COURT HEARS NASH CHOSE NOT TO COMPENSATE AMMO OWNERS
TUESDAY 5 MAY 2020
Today the Crown will try to convince a judge that an Order in Council banning, confiscating and ordering the destruction of certain types of legally purchased ammunition was not a breach of property rights requiring compensation.
Yesterday, the Council of Licenced Firearms Owners’ lawyer presented evidence showing Minister Stuart Nash had the power to compensate ammunition holders for their loss but chose not to.
On day one of the two-day hearing, COLFO’s lawyer outlined how Minister Nash’s decision had taken away the property rights of all individuals possessing tracer or enhanced penetration ammunition.
COLFO spokesperson Nicole McKee says:
“The Order in Council prohibiting these classes of ammunition did not face the scrutiny of Parliament but has had significant financial repercussions for law-abiding people. Because this Order did not go through Parliament, there was no opportunity for the licenced firearm owning community to make submissions, and we have therefore been forced to take the matter to court.”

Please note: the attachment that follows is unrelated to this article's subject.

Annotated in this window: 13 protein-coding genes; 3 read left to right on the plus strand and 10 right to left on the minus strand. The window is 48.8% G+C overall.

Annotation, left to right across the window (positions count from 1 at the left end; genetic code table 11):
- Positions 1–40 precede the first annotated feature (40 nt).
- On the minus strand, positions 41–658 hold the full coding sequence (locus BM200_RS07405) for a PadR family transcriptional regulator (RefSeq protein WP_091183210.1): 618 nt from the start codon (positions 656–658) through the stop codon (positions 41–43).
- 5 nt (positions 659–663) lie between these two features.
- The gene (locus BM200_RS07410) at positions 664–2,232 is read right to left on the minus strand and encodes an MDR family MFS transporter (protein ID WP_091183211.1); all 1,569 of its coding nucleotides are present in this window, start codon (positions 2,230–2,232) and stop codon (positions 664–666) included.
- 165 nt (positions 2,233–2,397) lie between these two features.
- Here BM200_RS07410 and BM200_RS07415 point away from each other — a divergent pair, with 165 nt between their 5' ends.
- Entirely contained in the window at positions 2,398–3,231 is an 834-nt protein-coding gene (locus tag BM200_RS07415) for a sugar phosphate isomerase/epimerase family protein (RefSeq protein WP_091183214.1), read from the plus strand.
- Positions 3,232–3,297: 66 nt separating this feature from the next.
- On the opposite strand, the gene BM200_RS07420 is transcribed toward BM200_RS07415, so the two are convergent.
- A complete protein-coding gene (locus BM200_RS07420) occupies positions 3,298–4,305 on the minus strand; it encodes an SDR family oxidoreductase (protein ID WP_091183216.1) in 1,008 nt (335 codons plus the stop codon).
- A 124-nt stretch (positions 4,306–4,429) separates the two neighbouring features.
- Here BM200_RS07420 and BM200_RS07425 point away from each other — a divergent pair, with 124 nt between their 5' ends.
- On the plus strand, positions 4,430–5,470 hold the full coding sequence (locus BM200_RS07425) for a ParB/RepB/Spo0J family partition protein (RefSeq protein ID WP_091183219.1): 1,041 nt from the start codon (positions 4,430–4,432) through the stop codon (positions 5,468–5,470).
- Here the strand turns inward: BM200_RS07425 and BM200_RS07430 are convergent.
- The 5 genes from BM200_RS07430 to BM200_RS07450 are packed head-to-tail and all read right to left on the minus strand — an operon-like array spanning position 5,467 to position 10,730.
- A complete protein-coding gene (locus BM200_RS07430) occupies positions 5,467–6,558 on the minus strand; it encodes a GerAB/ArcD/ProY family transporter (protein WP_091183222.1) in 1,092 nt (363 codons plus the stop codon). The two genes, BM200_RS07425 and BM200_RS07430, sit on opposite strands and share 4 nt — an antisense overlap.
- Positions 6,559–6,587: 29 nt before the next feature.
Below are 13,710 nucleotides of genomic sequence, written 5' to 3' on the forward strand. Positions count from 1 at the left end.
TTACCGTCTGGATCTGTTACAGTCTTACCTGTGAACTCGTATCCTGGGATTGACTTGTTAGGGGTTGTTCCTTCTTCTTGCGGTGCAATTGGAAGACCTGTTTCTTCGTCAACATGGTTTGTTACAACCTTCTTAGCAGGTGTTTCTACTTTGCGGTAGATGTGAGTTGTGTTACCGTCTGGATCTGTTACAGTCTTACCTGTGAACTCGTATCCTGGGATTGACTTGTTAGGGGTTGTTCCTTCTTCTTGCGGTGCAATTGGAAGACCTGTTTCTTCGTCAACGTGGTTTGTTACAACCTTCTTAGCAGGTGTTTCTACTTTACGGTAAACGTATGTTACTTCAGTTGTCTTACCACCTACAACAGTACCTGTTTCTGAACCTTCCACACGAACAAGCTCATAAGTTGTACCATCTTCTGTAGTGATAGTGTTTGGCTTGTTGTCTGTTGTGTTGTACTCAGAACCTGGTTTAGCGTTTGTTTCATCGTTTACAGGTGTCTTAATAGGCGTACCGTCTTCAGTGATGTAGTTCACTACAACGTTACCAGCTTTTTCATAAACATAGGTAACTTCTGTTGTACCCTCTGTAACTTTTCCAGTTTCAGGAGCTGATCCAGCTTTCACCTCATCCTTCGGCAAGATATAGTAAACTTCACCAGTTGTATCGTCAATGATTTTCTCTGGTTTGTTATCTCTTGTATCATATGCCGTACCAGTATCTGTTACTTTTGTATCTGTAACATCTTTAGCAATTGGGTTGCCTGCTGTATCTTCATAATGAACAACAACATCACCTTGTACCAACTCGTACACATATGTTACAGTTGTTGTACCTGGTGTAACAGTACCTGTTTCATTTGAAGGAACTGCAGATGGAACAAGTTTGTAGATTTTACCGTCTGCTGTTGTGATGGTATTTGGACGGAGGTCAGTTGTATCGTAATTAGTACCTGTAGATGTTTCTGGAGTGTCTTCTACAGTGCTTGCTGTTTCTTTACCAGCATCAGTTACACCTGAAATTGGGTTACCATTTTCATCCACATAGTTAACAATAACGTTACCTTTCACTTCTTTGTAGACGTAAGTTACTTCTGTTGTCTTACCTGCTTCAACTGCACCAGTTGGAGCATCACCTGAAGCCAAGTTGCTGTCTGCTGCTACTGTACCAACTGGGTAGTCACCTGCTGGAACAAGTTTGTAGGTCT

McKee says compensation should have been part of the reform in the first place.
“Minister Nash had the power to introduce a compensation scheme just as he had done for firearms. But he chose not to and has left thousands of everyday hunters and shooters picking up the bill. Kiwis expect a fair go from their government – if they stop you using your property, we rightfully expect compensation.”
“If the Government wins this case, it will set a very dangerous precedent for New Zealand. It will mean future governments will be able to deny the value of private property either by ordering its destruction or confiscation, meaning individual New Zealanders would have to wear the loss.”